In patients with chronic kidney disease undergoing creation of an AVF, 3 months’ treatment with fish oil at a dose of 4 g per day did not reduce the composite primary outcome of AVF failure nor any of the individual components, which included AVF abandonment, thrombosis, and cannulation failure, assessed at 12 months. The trial finished before reaching the planned recruitment target but was able to show that fish oil is unlikely to reduce the risk of AVF failure by 30%; results were consistent with, at best, a 14% RR reduction. In a smaller subset of patients, the use of low-dose aspirin was similarly ineffective in improving AVF outcomes. This large, international trial confirmed the high AVF failure of nearly 50% at 12 months after surgery and emphasizes the pressing need to improve AVF outcomes.
Previous studies regarding the benefits of fish oil supplementation in vascular access outcomes have been confined to AVGs, in which the results are conflicting. Lok and colleagues22 found no significant difference in the primary outcome measure, proportion of patency loss of newly created AVGs within 12 months, in 201 patients treated with 4 g of fish oil or placebo. However, the study demonstrated improvements in secondary outcomes including rates of patency loss, interventions, and thrombosis in addition to cardiovascular benefits. One small randomized clinical trial of 24 participants treated with 4 g of fish oil or placebo had a 12-month patency of 76% in the fish oil–treated group compared with 15% in the placebo group,23 which was not confirmed in another small randomized trial using lower doses of eicosapentaenoic and docosahexaenoic acids.30 Variability in these results may be due to differences in sample size, and dose and duration of therapy.
While participants receiving fish oil during the FAVOURED trial had increased erythrocyte ω-3 polyunsaturated fatty acids, supporting medication adherence, a clinically relevant effect of fish oil on AVF failure was not demonstrated. It remains unknown whether the lack of efficacy is due to achieved levels of eicosapentaenoic and docosahexaenoic acids being insufficient to promote adequate vasodilatory, antiproliferative, anti-aggregatory, and anti-inflammatory effects at the site of the AVF formation to improve clinical outcomes. However, the doses of eicosapentaenoic and docosahexaenoic acids used in the FAVOURED trial were higher than doses used in studies assessing AVG outcomes and studies in patients with chronic kidney disease using a comparable dose of fish oil achieved significant reductions in blood viscosity, platelet aggregation, and blood pressure consistent with biological effects.15,16,31 Three months of therapy was selected because it corresponds with the expected maturation time and early failure of AVF.32,33 However, the possibility that a longer duration of treatment may have resulted in a delayed benefit on maturation and usability cannot be excluded. It is also possible that risk factors such as age, diabetes mellitus, cardiovascular disease, and peripheral vascular disease that affect characteristics of the conduit vessel34,35 may limit any beneficial effects of fish oil supplementation on AVF failure. Although there was no difference in AVF failure between the fish oil and placebo groups, participants with diabetes mellitus had a higher risk of AVF failure when treated with fish oil than those without diabetes mellitus. The biological plausibility of this finding is uncertain, although differences in lifestyle factors associated with diabetic status or a type I statistical error are possible explanations.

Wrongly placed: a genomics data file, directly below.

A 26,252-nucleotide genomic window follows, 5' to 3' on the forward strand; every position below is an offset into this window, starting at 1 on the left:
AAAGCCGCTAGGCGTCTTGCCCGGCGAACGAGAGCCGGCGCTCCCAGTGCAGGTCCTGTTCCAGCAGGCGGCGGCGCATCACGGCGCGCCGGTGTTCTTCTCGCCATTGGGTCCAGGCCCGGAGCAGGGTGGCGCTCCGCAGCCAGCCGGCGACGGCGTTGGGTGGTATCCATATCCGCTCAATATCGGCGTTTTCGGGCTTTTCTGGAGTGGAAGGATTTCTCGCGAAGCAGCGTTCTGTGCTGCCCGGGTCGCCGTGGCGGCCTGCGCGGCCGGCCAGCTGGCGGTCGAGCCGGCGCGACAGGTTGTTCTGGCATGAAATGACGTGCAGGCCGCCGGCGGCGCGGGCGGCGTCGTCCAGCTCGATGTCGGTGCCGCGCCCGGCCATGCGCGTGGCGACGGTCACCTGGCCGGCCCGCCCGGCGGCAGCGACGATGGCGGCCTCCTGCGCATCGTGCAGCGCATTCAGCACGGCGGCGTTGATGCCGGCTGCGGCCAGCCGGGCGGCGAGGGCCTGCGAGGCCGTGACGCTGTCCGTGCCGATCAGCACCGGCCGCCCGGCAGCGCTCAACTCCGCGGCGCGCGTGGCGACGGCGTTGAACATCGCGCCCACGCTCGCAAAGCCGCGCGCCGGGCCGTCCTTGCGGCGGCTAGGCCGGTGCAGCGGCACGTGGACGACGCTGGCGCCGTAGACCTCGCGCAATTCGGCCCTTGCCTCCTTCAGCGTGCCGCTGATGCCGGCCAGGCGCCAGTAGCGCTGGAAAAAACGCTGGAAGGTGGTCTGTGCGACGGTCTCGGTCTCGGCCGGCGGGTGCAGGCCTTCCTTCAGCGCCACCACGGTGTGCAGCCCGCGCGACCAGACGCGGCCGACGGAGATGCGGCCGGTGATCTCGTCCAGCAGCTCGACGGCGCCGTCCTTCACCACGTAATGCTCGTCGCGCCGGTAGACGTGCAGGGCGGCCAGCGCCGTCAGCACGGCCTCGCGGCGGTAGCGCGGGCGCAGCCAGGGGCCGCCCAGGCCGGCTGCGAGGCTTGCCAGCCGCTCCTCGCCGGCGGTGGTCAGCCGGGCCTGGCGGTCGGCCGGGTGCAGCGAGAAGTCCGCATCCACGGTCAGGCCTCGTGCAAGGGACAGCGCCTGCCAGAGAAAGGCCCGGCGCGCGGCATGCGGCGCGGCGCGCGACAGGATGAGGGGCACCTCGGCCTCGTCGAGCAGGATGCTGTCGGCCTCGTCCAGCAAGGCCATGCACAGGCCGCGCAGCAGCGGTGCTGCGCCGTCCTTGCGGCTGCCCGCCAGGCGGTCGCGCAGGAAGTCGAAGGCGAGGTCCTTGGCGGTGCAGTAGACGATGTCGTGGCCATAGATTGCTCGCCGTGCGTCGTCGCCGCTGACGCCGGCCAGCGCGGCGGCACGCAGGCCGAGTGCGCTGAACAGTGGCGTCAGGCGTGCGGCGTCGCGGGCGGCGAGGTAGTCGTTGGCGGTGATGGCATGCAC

Aspirin is a well-established antiplatelet agent with wide clinical efficacy in preventing vascular thrombotic events.24 One small randomized clinical trial had previously shown a beneficial effect of aspirin use on early AVF thrombosis using 1 g of aspirin every other day for 28 days.36 In our study, 3 months of low-dose aspirin use did not reduce AVF failure or thrombosis. In contrast, 6 weeks of clopidogrel bisulfate therapy reduced early access thrombosis from 20% to 12% although this did not increase the proportion of usable AVF.13 The lower dose of aspirin used in FAVOURED may have been inadequate for thrombosis prevention.
Consistent with contemporary international studies,9,13,37,38 we report 47% AVF failure. Both thrombosis and failure to mature were unaffected by the interventions at 12 months, suggesting that modifying vascular conduit function to improve vascular access outcomes requires additional research focus. This high failure rate remains the most important impediment to successful hemodialysis and is considered a critical priority by patients and clinicians.39 A substantial proportion of patients undergoing fistula creation with the expectation of requiring hemodialysis did not commence dialysis within 12 months of surgery. This uncertainty in predicting dialysis commencement and timing of AVF surgery in patients with advanced chronic kidney disease may have implications for both resource use and future trial considerations.40